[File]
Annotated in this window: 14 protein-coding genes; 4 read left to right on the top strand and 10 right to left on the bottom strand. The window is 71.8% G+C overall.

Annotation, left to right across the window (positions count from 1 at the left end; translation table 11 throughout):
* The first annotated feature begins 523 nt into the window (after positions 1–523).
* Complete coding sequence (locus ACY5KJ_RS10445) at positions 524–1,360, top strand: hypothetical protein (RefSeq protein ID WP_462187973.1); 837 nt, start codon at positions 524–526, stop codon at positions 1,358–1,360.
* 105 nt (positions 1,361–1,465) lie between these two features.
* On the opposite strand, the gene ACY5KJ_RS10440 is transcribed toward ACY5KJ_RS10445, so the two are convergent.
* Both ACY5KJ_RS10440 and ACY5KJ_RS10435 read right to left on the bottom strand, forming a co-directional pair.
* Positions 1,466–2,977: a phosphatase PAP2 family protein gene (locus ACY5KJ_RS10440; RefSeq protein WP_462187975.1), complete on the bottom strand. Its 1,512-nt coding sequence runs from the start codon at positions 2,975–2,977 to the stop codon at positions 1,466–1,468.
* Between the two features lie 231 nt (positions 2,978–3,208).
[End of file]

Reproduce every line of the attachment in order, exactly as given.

Annotated in this window: 14 protein-coding genes; 4 read left to right on the top strand and 10 right to left on the bottom strand. The window is 71.8% G+C overall.

Annotation, left to right across the window (positions count from 1 at the left end; translation table 11 throughout):
* The first annotated feature begins 523 nt into the window (after positions 1–523).
* Complete coding sequence (locus ACY5KJ_RS10445) at positions 524–1,360, top strand: hypothetical protein (RefSeq protein ID WP_462187973.1); 837 nt, start codon at positions 524–526, stop codon at positions 1,358–1,360.
* 105 nt (positions 1,361–1,465) lie between these two features.
* On the opposite strand, the gene ACY5KJ_RS10440 is transcribed toward ACY5KJ_RS10445, so the two are convergent.
* Both ACY5KJ_RS10440 and ACY5KJ_RS10435 read right to left on the bottom strand, forming a co-directional pair.
* Positions 1,466–2,977: a phosphatase PAP2 family protein gene (locus ACY5KJ_RS10440; RefSeq protein WP_462187975.1), complete on the bottom strand. Its 1,512-nt coding sequence runs from the start codon at positions 2,975–2,977 to the stop codon at positions 1,466–1,468.
* Between the two features lie 231 nt (positions 2,978–3,208).